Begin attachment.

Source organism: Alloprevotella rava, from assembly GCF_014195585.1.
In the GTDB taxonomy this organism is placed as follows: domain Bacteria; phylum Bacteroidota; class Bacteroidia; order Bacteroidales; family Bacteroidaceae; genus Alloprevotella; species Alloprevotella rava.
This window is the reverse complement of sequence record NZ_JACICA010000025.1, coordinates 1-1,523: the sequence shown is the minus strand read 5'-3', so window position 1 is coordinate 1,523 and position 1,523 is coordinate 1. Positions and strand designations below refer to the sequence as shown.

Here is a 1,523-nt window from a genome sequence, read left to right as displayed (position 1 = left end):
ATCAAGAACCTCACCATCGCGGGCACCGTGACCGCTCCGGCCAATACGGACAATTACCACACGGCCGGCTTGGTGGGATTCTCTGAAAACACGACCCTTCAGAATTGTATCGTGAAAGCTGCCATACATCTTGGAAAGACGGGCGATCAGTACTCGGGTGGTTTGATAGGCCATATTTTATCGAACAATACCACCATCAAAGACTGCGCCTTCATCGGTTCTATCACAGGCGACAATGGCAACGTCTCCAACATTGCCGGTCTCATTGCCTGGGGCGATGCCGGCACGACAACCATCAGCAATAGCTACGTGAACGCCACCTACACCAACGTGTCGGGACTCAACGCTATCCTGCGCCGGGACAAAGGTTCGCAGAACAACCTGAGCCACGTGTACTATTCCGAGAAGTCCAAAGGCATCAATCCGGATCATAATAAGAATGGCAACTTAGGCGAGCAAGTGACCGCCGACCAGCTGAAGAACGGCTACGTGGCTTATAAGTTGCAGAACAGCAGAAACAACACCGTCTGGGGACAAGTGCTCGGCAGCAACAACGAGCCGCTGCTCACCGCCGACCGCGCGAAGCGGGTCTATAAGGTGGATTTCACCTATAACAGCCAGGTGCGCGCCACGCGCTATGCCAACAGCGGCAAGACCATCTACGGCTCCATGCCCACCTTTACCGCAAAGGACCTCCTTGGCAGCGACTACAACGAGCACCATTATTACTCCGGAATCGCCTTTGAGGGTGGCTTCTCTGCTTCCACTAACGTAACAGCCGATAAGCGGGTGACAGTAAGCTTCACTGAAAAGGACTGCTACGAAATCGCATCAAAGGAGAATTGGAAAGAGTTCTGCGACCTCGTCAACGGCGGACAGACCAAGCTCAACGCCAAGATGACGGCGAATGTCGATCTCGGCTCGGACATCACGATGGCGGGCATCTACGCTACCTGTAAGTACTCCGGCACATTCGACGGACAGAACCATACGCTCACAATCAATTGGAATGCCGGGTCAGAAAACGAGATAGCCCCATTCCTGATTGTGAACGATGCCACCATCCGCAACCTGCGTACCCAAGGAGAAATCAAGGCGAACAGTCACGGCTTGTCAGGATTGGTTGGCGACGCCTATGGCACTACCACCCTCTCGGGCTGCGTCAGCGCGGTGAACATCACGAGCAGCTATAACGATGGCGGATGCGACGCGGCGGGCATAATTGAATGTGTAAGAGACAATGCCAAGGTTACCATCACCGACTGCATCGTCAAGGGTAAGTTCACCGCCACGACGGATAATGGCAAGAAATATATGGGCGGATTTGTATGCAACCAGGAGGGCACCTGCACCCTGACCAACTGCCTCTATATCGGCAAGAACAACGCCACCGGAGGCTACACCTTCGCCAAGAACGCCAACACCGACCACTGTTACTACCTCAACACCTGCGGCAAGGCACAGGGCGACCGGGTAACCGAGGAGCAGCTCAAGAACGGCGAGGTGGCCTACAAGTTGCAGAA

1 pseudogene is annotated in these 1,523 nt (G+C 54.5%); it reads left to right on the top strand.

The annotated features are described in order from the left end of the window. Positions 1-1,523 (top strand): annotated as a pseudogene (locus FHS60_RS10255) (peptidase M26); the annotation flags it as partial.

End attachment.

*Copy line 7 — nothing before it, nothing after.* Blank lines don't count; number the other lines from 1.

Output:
The annotated features are described in order from the left end of the window. Positions 1-1,523 (top strand): annotated as a pseudogene (locus FHS60_RS10255) (peptidase M26); the annotation flags it as partial.